Say what you will about his causes, author, political commentator and television host Tavis Smiley has developed a different kind of activism.

His mostly black, middle-class audiences don't carry picket signs. They don't hold sit-ins or go on freedom marches. And nobody has to take time off from their desk jobs because they got themselves arrested during a street protest.

"Advocacy has gotten so much easier today," says Smiley, host of the current affairs talk show "BET Tonight With Tavis Smiley," whose social commentaries can be heard on the nationally syndicated radio program "The Tom Joyner Morning Show."

"We have more disposable income. We don't have to do any fish fries or chicken fries. Of all the things we've done on 'The Tom Joyner Morning Show,' we have never called for a rally or a march anywhere. We are using faxes and phone calls. We are using modern technology."

Smiley's highest-profile campaigns employ these modern tactics against corporate adversaries. They basically go like this: Smiley targets companies that he feels insult African American consumers. Then he and many of his 7 million listeners flood them with letters, bring business to a standstill by shutting down their telephone lines with faxes and calls and use negative publicity to affect the value of their stocks.

Smiley recounts several recent successes: temporarily reviving the Fox television show "Living Single"; lobbying for the Congressional Gold Medal for Rosa Parks; thwarting plans by the Christie's auction house to sell slave artifacts; blasting the Katz Media Group for a racist memo; and, most recently, pressuring executives at CompUSA to increase advertising to minorities.

Smiley's tactics have not escaped criticism, and a few serious blunders have harmed his credibility. During the CompUSA imbroglio, for example, Smiley and Joyner had to apologize on the air for railing against a racist fax, purportedly written by a company executive, that they later learned was a hoax. They also alleged that the CompUSA board was all white, another error they had to retract.

In Smiley's new book, "Doing What's Right: How to Fight for What You Believe--and Make a Difference," which he will sign tomorrow at Karibu Books in Hyattsville, he acknowledges that the bogus fax rattled him, and that he considered abandoning the campaign altogether. However, he decided the cause was too important to give up.

"It would have been a terrible precedent," he writes. "I had taken my listeners halfway down this path, and they were looking to me for leadership."

In the end, Smiley declared victory after settling with CompUSA. In the book, he sets out to create a blueprint for people interested in having a similar impact on their own communities.

"We have textbooks, manuals and guides for everything in America, except how to make a difference when you find something about which you are passionate," Smiley says, explaining why he wrote the book.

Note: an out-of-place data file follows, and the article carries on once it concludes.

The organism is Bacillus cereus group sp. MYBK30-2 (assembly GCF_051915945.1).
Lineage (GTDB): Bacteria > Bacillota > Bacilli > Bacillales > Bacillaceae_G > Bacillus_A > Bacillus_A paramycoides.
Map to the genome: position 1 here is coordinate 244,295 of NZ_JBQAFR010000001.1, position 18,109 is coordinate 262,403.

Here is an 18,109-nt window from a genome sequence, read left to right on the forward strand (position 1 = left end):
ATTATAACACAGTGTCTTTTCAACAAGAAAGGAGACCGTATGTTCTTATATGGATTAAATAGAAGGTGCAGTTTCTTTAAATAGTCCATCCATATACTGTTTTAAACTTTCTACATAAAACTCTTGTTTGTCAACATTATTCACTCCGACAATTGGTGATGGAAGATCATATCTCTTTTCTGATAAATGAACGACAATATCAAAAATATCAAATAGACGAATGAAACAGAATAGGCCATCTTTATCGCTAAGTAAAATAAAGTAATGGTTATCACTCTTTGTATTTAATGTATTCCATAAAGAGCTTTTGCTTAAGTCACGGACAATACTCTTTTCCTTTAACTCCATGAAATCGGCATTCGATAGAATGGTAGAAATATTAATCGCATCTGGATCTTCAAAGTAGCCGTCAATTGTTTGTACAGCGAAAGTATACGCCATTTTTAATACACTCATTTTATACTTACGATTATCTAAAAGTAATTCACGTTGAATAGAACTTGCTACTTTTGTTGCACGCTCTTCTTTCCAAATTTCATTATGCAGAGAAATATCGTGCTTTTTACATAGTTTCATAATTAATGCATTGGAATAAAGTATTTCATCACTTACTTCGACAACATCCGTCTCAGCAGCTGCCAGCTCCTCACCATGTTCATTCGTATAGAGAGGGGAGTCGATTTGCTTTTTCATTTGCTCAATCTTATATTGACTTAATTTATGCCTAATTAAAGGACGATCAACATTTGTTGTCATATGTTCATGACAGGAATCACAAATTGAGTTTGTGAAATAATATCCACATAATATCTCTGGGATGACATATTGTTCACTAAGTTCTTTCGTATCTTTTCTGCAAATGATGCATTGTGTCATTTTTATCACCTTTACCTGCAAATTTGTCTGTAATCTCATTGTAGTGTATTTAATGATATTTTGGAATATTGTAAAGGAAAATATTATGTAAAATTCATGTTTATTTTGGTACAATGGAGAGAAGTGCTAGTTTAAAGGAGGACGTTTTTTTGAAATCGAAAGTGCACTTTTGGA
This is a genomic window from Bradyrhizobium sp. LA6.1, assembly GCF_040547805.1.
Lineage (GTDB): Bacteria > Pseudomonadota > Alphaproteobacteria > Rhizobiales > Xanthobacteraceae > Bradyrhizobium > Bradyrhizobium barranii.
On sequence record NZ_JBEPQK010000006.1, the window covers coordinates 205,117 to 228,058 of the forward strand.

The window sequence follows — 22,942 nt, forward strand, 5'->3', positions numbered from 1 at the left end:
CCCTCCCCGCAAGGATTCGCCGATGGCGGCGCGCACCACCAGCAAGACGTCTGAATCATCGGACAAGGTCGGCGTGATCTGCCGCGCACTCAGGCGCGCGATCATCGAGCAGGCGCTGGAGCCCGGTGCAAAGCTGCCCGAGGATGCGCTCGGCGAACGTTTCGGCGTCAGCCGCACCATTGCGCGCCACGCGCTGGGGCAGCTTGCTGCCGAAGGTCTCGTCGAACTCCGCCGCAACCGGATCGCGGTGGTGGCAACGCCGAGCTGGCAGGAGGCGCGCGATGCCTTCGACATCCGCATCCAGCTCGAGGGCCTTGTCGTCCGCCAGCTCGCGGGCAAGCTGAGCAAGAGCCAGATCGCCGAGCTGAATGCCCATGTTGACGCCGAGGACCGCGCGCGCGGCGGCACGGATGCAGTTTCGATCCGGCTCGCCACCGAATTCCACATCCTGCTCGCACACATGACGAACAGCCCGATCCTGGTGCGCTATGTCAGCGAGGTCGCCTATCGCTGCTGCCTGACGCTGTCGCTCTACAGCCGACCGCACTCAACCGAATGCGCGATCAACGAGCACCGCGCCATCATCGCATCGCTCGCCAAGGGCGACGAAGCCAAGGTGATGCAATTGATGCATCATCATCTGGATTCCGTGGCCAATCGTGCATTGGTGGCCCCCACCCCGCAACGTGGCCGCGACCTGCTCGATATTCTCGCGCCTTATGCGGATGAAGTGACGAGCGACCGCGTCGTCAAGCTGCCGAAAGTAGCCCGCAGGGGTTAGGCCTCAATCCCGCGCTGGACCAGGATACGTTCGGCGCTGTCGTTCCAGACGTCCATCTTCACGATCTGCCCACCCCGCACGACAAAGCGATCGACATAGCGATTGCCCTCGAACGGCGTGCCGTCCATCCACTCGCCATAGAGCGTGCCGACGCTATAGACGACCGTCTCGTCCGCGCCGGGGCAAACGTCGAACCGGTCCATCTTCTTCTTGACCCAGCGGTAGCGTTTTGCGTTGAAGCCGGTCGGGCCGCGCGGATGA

The work offers straightforward tips on organizing a movement, from dealing with the media to building an Internet site, from designing a phone tree to making contacts. He doesn't specify which causes people should advocate; in fact, the book includes a three-page work sheet that helps readers identify issues they care about and what they can do about them.

Smiley, 35, says members of his generation are not as responsive to traditional black civil rights groups, to which they nonetheless owe much. Instead, he says, more young people are looking to black professional groups to help them get ahead.

"It is more economic now. We are all trying to climb that corporate ladder," he says, noting that there are more young African Americans in positions of authority and leadership than ever, including Democratic Reps. Harold E. Ford Jr. (Tennessee) and Jesse L. Jackson Jr. (Illinois).

"We are the realization of King's dream," Smiley says of the Rev. Martin Luther King Jr. "We are the first generation not born of struggle. I think that makes a book about advocacy more important than ever."

Though Smiley advocates social initiatives, many of his crusades have symbolic rather than practical outcomes. Smiley acknowledges that he is better known for his corporate muckraking, because those campaigns tend to draw more media attention than public policy initiatives such as making sure African Americans are counted in the 2000 Census.

"I'm not going to tell you that [the battle for more positive black media images] is the most important fight," Smiley says. "It is incumbent that all of us fight on different levels. There are enough of us to fight different fights simultaneously."

In "Doing What's Right," Smiley describes how people can further a multiplicity of causes. But, of course, black America's most urgent problems--hunger, drugs, homelessness and deteriorating public schools, for example--couldn't be solved by a zillion faxes.

"There are only so many issues that I can advocate," Smiley says. "I'm putting my book out there and challenging folks to respond."

Tavis Smiley reads from and signs "Doing the Right Thing" tomorrow from 6 to 8 p.m. at Karibu Books, 3500 East West Hwy., Hyattsville. Admission is free. For more information, call 301-559-1140.

CAPTION: Tavis Smiley delivers his weekly commentary on the nationally syndicated radio broadcast "The Tom Joyner Morning Show" from the ABC Radio studios.